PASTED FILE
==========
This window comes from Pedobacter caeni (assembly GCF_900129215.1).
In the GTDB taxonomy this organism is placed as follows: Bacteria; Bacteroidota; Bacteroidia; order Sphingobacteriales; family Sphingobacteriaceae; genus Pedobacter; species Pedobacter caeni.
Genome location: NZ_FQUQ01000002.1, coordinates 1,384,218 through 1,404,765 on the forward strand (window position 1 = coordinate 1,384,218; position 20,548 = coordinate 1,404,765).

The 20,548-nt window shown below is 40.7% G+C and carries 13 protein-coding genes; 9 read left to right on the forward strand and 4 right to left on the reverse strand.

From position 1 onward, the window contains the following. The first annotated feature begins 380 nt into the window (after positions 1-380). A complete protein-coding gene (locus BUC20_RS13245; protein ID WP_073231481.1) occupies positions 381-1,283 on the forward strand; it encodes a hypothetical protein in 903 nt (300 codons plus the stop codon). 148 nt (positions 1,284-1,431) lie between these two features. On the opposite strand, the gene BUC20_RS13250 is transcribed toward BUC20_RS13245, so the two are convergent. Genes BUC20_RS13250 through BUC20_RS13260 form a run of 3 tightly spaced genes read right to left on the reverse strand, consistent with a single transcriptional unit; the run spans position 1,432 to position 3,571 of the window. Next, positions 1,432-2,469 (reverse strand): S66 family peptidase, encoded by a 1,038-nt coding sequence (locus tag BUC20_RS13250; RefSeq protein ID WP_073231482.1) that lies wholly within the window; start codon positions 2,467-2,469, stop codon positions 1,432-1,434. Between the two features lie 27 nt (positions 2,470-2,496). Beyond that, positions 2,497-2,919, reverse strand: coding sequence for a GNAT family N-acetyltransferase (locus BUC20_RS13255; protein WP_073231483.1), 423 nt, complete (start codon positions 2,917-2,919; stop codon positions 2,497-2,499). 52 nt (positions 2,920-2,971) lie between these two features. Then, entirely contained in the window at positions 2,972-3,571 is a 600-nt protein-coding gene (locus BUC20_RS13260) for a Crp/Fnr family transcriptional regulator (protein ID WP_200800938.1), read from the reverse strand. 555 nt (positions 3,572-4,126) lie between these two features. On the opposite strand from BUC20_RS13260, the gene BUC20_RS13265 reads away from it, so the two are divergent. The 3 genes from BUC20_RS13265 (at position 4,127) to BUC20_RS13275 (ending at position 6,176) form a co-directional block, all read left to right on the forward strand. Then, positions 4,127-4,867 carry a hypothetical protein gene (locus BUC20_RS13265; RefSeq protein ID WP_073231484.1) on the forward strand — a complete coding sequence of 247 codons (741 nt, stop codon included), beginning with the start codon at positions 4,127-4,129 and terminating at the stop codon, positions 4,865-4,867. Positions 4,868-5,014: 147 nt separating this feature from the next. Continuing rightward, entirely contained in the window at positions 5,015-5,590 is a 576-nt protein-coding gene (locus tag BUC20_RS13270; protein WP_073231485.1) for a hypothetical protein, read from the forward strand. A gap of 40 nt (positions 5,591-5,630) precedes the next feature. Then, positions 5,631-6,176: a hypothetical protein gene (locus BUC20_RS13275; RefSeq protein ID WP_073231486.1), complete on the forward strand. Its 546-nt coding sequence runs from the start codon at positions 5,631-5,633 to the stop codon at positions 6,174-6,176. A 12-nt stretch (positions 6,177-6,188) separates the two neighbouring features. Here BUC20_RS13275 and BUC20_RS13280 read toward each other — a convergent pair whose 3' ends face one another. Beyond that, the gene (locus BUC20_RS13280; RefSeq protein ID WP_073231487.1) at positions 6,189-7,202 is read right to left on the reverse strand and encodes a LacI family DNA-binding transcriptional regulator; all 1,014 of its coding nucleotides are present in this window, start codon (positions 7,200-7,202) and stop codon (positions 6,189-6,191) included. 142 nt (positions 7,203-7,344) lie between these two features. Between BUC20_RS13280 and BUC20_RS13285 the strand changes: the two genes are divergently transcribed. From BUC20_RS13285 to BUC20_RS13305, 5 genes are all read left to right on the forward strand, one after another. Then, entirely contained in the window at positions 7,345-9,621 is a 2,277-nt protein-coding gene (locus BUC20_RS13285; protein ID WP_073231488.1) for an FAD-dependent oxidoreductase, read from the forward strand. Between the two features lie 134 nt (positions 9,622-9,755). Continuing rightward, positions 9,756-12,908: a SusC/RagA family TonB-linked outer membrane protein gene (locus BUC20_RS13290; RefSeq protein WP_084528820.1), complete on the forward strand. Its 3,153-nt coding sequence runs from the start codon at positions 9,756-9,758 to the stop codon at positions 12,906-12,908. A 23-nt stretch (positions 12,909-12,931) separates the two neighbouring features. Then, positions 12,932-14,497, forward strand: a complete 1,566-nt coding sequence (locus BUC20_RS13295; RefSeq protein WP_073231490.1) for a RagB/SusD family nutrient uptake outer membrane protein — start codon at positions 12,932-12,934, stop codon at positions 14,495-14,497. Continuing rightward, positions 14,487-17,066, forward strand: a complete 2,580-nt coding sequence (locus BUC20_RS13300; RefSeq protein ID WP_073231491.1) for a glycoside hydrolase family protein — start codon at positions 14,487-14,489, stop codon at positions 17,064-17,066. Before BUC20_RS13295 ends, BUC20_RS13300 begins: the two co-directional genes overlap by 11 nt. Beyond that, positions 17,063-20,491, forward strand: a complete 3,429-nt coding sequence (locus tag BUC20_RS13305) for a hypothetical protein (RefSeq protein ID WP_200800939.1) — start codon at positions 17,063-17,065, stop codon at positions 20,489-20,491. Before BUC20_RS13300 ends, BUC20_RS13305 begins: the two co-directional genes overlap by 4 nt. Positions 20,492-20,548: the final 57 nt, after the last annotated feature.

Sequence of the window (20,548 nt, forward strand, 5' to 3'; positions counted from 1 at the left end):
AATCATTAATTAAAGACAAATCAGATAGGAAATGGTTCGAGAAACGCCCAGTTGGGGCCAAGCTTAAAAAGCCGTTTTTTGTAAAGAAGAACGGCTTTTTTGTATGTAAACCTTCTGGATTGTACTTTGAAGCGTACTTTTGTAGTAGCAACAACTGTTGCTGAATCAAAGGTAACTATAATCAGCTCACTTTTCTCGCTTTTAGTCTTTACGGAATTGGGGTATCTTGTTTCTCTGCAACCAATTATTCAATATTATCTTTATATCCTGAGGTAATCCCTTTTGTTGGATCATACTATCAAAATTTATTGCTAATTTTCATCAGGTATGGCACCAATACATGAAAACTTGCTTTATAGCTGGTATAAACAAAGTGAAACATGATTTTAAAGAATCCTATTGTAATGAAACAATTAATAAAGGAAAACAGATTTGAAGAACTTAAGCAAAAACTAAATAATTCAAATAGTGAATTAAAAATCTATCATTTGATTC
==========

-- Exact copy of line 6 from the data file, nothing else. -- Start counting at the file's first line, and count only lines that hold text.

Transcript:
Sequence of the window (20,548 nt, forward strand, 5' to 3'; positions counted from 1 at the left end):